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New forensic technology provided the breakthrough in decades-old case

Oona Goodin-Smith, The Philadelphia Inquirer on

Published in News & Features

PHILADELPHIA — More than six decades after the badly bruised body of a young boy was found in a cardboard box in Philadelphia’s Fox Chase section, police Thursday announced the long-sought identity of the boy — finally naming “America’s Unknown Child” and providing some closure in what police say is one of the city’s most enduring unsolved homicides.

Long-known as the “Boy in the Box,” Joseph Augustus Zarelli was newly 4 years old when he was found in a bassinet box in the rural Northeast Philadelphia field in February of 1957, police said. He likely died from blunt force trauma, Philadelphia Police Homicide Captain Jason Smith said.

For decades, investigators tried to uncover Zarelli’s mysterious identity with little luck, canvassing the city with fliers of his face, scouring local orphanages, and even distributing pictures of the boy’s clothed body posed in a chair in hopes of jogging someone’s memory.

But new forensic genealogy technology provided a breakthrough.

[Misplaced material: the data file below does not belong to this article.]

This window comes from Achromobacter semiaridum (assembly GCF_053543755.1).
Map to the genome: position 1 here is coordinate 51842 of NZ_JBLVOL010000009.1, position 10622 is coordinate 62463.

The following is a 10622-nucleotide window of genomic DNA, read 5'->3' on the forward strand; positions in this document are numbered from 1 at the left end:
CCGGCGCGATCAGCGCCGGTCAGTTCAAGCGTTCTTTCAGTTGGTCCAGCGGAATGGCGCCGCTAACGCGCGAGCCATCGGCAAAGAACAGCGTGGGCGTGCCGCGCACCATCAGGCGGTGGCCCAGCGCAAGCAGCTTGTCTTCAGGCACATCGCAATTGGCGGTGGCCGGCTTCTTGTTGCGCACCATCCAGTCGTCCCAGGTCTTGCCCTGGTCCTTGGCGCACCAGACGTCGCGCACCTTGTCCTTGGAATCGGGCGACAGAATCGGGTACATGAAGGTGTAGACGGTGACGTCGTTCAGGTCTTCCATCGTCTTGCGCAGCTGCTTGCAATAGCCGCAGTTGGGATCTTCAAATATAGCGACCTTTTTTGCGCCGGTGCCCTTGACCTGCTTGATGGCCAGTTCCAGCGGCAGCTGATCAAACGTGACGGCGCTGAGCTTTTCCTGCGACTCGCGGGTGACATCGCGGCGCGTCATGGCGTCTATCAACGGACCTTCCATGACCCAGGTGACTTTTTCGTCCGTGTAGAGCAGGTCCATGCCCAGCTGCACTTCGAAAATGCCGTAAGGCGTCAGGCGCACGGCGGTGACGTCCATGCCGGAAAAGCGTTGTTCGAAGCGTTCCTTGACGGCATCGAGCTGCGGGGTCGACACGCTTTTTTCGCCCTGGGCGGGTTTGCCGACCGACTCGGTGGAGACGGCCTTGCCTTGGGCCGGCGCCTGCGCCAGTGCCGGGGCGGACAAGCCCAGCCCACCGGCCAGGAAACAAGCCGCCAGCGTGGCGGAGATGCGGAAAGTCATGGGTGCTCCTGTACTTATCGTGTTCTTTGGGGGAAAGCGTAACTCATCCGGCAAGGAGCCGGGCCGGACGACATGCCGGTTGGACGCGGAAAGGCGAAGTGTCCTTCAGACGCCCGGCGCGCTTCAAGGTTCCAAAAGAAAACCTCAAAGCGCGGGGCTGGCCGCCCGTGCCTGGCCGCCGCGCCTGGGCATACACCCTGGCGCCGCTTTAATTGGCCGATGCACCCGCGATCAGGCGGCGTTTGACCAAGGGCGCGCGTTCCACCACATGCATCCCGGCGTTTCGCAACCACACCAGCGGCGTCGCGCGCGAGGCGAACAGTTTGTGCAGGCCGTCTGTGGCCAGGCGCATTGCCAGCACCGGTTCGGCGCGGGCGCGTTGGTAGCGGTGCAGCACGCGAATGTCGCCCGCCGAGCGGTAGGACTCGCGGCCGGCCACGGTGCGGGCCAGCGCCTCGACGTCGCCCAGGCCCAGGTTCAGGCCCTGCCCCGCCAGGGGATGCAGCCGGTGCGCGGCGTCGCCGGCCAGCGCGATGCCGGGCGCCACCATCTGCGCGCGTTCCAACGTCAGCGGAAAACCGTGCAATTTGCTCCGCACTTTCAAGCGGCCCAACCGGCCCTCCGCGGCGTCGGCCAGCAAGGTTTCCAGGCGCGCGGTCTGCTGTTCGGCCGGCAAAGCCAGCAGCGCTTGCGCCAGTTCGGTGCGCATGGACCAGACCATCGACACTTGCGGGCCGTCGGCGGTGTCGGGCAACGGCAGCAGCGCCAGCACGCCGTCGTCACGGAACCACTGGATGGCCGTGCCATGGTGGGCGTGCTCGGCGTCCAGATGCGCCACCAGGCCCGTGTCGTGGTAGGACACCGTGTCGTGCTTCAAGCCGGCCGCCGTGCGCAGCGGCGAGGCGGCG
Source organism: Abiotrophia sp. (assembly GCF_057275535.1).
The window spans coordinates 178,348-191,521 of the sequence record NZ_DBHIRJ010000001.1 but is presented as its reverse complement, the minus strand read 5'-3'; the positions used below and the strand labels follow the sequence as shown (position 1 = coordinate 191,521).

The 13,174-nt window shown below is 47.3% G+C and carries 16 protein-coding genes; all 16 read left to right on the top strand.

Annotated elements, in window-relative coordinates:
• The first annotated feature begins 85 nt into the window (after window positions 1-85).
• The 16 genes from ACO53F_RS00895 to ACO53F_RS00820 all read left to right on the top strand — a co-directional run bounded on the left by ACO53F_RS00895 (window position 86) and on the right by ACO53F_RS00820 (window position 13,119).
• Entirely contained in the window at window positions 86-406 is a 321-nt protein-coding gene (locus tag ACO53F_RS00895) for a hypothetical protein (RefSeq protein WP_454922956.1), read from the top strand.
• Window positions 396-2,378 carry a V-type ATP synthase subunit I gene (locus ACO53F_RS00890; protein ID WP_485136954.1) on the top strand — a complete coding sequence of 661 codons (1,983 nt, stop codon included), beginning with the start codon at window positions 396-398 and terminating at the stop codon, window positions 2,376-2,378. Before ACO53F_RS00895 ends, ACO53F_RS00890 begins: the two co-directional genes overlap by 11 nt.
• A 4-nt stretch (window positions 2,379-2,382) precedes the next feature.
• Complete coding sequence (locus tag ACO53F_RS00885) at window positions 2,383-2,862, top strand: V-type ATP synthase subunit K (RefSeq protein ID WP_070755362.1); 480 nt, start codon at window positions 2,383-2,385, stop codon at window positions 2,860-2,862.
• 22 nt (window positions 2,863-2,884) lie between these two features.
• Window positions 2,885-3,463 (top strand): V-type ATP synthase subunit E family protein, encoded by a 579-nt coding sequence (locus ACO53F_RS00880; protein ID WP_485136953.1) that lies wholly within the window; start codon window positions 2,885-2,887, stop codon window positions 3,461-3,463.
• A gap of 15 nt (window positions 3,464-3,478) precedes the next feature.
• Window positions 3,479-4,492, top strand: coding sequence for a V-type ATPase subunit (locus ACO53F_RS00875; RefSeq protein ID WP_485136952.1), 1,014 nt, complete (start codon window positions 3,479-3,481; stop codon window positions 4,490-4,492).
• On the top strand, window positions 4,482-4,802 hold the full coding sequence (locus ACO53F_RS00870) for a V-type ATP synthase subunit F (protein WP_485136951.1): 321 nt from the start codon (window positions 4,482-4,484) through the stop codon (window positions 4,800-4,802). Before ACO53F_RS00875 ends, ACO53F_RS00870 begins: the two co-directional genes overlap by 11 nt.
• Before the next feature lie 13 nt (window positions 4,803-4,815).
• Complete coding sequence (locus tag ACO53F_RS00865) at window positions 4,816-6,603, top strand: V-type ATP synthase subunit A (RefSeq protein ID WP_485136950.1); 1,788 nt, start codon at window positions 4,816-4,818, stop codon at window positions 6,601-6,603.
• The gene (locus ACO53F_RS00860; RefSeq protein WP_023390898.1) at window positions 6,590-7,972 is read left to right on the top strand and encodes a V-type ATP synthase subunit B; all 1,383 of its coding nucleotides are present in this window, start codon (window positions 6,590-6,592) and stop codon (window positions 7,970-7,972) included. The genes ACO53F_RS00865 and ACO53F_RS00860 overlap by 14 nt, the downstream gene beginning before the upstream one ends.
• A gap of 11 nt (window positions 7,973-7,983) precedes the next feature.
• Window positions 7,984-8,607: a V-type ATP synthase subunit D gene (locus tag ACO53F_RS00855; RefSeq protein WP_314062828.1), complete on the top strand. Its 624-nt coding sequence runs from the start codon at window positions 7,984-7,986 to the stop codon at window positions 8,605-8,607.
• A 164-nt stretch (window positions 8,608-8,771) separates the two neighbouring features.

After exhuming the boy’s remains in 2019 to extract new DNA, investigators were able to use modern forensic genetic genealogy methods to locate and contact possible relatives on the boy’s mother’s side.

From there, Smith said, detectives uncovered the identity of Zarelli’s birth mother, using that information to obtain the family’s birth records. They pulled three birth certificates belonging to the family — two for the boy’s siblings and one for a name they had never before seen: Joseph Augustus Zarelli, born on Jan. 13, 1953.

 

The birth certificate, Smith said, led detectives to relatives of the boy’s father, and additional genealogy testing confirmed the father’s identity.

Both parents of the boy are deceased, Smith said, declining to elaborate on where Zarelli’s living family members reside “out of respect to them and their parents.”

While Smith said investigators have their “suspicions” as to who may be responsible for Zarelli’s death, the case remains an active criminal investigation. A missing persons report was never filed for the boy, police said.

The “extraordinary” announcement, Police Commissioner Danielle Outlaw said, “only closes one chapter in this little boy’s story, while opening up a new one” as police now investigate who may have been responsible for the boy’s death.

“In his very short life, it was apparent that this child experienced horrors that no one no one should ever be subjected to,” Outlaw said. “When people think about the boy in the box, a profound sadness is felt. Not just because the child was murdered, but because his entire identity and his rightful claim to own his existence was taken away.”

©2022 The Philadelphia Inquirer, LLC. Visit at inquirer.com. Distributed by Tribune Content Agency, LLC.

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